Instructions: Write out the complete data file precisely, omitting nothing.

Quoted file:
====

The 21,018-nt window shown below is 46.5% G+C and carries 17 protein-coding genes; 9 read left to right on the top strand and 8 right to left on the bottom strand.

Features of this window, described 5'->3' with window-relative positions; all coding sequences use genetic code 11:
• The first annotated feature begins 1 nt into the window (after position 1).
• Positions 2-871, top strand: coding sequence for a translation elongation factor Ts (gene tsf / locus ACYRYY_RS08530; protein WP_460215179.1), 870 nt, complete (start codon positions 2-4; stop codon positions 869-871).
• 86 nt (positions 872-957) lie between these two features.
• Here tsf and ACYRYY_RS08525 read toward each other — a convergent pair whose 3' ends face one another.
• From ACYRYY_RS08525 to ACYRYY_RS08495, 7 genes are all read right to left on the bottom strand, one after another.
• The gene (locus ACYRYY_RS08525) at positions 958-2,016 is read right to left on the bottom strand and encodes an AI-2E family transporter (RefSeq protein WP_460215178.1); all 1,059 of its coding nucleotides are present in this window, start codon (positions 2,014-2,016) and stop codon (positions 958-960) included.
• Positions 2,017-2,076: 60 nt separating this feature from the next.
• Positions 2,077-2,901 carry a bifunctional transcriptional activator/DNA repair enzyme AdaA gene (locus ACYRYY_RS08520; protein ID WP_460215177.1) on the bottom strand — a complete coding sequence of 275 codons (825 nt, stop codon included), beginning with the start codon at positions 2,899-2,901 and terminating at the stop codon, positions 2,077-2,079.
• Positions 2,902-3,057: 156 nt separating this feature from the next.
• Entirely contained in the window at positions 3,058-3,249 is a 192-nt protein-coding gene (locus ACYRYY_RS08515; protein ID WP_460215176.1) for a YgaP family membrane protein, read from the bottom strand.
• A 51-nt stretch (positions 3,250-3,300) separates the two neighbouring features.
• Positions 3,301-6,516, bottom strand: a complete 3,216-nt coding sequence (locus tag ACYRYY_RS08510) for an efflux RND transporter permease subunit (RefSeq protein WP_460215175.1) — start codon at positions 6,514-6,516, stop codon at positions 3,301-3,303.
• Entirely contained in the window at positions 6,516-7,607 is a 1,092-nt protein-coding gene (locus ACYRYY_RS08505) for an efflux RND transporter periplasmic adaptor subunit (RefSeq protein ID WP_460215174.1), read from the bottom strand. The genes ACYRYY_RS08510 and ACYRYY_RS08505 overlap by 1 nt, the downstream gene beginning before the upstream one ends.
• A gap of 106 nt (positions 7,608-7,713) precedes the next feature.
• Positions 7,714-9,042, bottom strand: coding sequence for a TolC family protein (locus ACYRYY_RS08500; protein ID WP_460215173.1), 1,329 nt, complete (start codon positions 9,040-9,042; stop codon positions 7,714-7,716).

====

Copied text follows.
The 21,018-nt window shown below is 46.5% G+C and carries 17 protein-coding genes; 9 read left to right on the top strand and 8 right to left on the bottom strand.

Features of this window, described 5'->3' with window-relative positions; all coding sequences use genetic code 11:
• The first annotated feature begins 1 nt into the window (after position 1).
• Positions 2-871, top strand: coding sequence for a translation elongation factor Ts (gene tsf / locus ACYRYY_RS08530; protein WP_460215179.1), 870 nt, complete (start codon positions 2-4; stop codon positions 869-871).
• 86 nt (positions 872-957) lie between these two features.
• Here tsf and ACYRYY_RS08525 read toward each other — a convergent pair whose 3' ends face one another.
• From ACYRYY_RS08525 to ACYRYY_RS08495, 7 genes are all read right to left on the bottom strand, one after another.
• The gene (locus ACYRYY_RS08525) at positions 958-2,016 is read right to left on the bottom strand and encodes an AI-2E family transporter (RefSeq protein WP_460215178.1); all 1,059 of its coding nucleotides are present in this window, start codon (positions 2,014-2,016) and stop codon (positions 958-960) included.
• Positions 2,017-2,076: 60 nt separating this feature from the next.
• Positions 2,077-2,901 carry a bifunctional transcriptional activator/DNA repair enzyme AdaA gene (locus ACYRYY_RS08520; protein ID WP_460215177.1) on the bottom strand — a complete coding sequence of 275 codons (825 nt, stop codon included), beginning with the start codon at positions 2,899-2,901 and terminating at the stop codon, positions 2,077-2,079.
• Positions 2,902-3,057: 156 nt separating this feature from the next.
• Entirely contained in the window at positions 3,058-3,249 is a 192-nt protein-coding gene (locus ACYRYY_RS08515; protein ID WP_460215176.1) for a YgaP family membrane protein, read from the bottom strand.
• A 51-nt stretch (positions 3,250-3,300) separates the two neighbouring features.
• Positions 3,301-6,516, bottom strand: a complete 3,216-nt coding sequence (locus tag ACYRYY_RS08510) for an efflux RND transporter permease subunit (RefSeq protein WP_460215175.1) — start codon at positions 6,514-6,516, stop codon at positions 3,301-3,303.
• Entirely contained in the window at positions 6,516-7,607 is a 1,092-nt protein-coding gene (locus ACYRYY_RS08505) for an efflux RND transporter periplasmic adaptor subunit (RefSeq protein ID WP_460215174.1), read from the bottom strand. The genes ACYRYY_RS08510 and ACYRYY_RS08505 overlap by 1 nt, the downstream gene beginning before the upstream one ends.
• A gap of 106 nt (positions 7,608-7,713) precedes the next feature.
• Positions 7,714-9,042, bottom strand: coding sequence for a TolC family protein (locus ACYRYY_RS08500; protein ID WP_460215173.1), 1,329 nt, complete (start codon positions 9,040-9,042; stop codon positions 7,714-7,716).